Supporters and opponents of ousted Egyptian President Mohammed Morsi have clashed hours after three pro-Morsi protesters were killed by army fire.
The rival groups hurled fireworks and stones at each other across a bridge near Cairo’s Tahrir Square.
There were also clashes in other cities. At least 12 people have been killed and 318 hurt around the country.
The army removed Mr Morsi from power on Wednesday after millions of people protested over his leadership.
The Tamarod [Rebel] movement – which organised recent anti-Morsi protests – accused him of pursuing an Islamist agenda against the wishes most Egyptians, and of failing to tackle economic problems.
Anger and passion
After Friday Prayers, Islamist supporters of Mr Morsi staged a series of marches across Cairo – including outside Rabaa al-Adawiya Mosque where tens of thousands massed.
The scenario many had feared has materialised. There have been running battles in Cairo between those who oppose Mohammed Morsi and those who support him.
Through the day the Muslim Brotherhood crowds that gathered across the city had been largely peaceful. We followed protesters as they marched to the Republican Guard Officers’ Club.
Earlier in the day pro-Morsi demonstrators had been killed there, but by late afternoon things had settled into a stand-off between soldiers and thousands of protesters.
But a separate crowd of Morsi supporters decided to march on the state TV building. We were with them as they stood only a few hundred metres away from the anti-Morsi crowds in Tahrir Square.
It was almost inevitable that clashes between the two groups would ensue. This is the first big security test for the army since their takeover of the country.
Tensions escalated when a crowd advanced on the nearby headquarters of the Republican Guard, where Mr Morsi is believed to be held.
Troops then opened fire on crowds. Three people were killed and dozens wounded, including the BBC’s Jeremy Bowen whose head was grazed by shotgun pellets.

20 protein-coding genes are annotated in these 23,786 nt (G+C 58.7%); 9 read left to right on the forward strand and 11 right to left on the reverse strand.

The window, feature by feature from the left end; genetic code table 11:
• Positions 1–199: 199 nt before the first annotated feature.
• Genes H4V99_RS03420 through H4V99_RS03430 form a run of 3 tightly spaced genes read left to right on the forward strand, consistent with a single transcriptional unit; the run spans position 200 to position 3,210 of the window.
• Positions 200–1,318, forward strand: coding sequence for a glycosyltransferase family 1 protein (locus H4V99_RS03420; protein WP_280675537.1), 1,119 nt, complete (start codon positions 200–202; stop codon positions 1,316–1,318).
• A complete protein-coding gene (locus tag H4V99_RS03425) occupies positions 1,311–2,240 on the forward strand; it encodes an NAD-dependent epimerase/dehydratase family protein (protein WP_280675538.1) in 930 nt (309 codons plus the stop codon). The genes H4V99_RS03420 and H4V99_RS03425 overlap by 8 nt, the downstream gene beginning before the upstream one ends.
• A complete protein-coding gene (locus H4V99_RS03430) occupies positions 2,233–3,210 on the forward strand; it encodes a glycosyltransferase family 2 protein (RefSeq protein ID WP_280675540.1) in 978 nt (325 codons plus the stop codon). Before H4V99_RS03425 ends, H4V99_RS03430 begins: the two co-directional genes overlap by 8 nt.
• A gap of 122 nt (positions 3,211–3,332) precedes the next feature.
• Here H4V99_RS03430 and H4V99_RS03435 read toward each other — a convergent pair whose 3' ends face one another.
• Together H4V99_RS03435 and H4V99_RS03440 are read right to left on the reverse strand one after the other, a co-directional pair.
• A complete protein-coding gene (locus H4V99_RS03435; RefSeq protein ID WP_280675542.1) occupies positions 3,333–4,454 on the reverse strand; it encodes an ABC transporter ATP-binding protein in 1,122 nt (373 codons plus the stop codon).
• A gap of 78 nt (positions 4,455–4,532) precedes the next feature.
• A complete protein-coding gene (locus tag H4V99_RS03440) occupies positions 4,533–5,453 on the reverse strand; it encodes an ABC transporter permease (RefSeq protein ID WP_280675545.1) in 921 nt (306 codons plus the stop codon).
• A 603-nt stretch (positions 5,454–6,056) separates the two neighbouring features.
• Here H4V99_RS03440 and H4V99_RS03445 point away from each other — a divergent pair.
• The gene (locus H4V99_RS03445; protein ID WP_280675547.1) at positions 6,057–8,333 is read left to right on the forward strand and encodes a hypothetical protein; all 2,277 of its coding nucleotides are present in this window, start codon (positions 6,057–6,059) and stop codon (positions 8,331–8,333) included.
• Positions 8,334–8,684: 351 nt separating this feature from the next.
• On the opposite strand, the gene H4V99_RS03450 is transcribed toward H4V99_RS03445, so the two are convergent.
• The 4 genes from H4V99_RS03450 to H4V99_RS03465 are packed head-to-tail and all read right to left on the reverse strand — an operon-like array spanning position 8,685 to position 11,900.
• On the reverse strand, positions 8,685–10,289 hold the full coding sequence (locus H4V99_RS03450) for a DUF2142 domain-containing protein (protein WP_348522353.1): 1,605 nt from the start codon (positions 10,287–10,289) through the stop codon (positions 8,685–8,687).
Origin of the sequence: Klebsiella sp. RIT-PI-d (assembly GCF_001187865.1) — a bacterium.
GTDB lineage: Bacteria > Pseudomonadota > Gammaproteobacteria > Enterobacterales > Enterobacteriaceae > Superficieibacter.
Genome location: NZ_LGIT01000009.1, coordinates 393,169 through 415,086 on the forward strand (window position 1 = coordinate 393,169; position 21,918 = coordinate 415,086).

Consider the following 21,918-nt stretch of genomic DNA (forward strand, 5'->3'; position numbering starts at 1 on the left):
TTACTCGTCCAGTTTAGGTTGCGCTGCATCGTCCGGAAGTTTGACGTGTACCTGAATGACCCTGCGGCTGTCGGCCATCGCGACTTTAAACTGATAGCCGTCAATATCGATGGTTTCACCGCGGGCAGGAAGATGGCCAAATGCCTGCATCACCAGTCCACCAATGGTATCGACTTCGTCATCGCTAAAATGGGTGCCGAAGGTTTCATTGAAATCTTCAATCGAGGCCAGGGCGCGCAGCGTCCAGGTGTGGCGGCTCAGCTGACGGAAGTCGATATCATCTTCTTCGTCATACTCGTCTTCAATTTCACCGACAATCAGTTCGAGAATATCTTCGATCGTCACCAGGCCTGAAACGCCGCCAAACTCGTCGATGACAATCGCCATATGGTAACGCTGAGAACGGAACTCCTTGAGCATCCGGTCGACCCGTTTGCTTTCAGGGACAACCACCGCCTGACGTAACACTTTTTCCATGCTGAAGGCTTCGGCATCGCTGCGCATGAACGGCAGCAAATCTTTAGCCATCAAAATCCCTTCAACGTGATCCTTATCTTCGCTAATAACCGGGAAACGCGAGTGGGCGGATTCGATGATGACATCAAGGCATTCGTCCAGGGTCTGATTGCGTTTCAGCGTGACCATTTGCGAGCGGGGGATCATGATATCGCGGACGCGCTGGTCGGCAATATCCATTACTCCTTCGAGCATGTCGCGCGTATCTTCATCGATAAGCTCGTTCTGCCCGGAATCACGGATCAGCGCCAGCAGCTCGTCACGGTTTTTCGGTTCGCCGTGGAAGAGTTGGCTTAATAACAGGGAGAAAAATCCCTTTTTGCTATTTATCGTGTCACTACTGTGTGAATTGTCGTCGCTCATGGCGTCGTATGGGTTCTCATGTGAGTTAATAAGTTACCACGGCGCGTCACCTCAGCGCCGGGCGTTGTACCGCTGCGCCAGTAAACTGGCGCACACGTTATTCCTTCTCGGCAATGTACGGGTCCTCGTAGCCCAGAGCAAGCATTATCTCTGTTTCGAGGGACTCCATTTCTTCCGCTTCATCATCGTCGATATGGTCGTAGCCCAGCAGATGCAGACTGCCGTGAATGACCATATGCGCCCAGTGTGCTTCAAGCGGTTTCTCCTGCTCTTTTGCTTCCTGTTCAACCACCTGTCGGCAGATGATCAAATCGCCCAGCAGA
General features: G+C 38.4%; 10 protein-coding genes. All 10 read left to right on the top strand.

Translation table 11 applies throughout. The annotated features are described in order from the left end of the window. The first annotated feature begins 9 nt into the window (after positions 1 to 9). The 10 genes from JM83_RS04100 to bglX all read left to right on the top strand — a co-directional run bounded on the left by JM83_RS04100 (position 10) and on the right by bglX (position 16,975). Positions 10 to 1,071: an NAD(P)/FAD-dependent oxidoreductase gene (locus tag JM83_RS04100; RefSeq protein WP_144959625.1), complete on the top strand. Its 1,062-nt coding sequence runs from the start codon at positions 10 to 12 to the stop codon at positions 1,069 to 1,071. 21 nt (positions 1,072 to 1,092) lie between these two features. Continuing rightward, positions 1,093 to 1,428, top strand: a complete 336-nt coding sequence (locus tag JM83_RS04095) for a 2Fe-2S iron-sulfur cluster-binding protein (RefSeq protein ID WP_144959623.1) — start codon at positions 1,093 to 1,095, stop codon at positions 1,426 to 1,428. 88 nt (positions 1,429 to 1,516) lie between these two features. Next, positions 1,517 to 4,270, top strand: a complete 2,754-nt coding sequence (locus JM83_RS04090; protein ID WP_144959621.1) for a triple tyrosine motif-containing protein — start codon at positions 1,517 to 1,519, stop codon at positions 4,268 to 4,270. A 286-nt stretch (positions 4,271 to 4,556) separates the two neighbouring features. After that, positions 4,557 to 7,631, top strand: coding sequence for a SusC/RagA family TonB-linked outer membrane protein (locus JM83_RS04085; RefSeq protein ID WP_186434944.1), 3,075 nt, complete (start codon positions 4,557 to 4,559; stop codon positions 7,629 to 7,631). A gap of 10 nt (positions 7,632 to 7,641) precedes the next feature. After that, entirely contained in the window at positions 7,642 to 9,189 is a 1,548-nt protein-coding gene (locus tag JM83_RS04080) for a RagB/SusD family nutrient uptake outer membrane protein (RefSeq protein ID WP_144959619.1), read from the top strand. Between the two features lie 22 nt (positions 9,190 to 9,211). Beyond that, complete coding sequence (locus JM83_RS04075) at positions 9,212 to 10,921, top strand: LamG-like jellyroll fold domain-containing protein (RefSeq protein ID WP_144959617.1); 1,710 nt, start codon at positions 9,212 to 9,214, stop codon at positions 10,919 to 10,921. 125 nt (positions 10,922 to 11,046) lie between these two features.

In the evening, tens of thousands of supporters of the Muslim Brotherhood – to whom Mr Morsi belongs – filled the square near the mosque, as well as nearby streets.
The Brotherhood’s supreme leader, Mohammed Badie, told the crowd: “We shall stay in the squares until we bring President Morsi back to power.”
He said their protests would remain peaceful and called on the army not to “direct your arms against us”.
Shortly afterwards, Brotherhood supporters surged across the 6th October Bridge over the Nile river, towards Tahrir Square where anti-Morsi protesters were gathered.
A car was set on fire and stones and fireworks were thrown. Supporters on both sides armed themselves with batons, bits of woods and bottles, our correspondent said.
Some time later, witnesses described tanks arriving at the bridge to separate the clashing protesters.
The BBC’s Kevin Connolly in Cairo says there is anger and passion on both sides – as well as a determination to win a battle for the streets which is making the capital a dangerous and volatile place.
‘Glorious revolution’ .
In Qina in the south, troops opened fire on pro-Morsi activists trying to storm a security building. At least two people were injured.
Firing was also reported in Alexandria in the north, Egypt’s second-largest city, and in the canal city of Ismailiya.
Ahead of Friday’s protests, the army command said it would not take “arbitrary measures against any faction or political current” and would guarantee the right to protest, as long as demonstrations did not threaten national security.
“Peaceful protest and freedom of expression are rights guaranteed to everyone, which Egyptians have earned as one of the most important gains of their glorious revolution,” it said.
On Friday Mr Mansour dissolved the upper house – or Shura Council – which had been dominated by Morsi supporters and had served as sole legislative body after the lower house was dissolved last year.
Mr Mansour also appointed a new intelligence chief, Mohamed Ahmed Farid.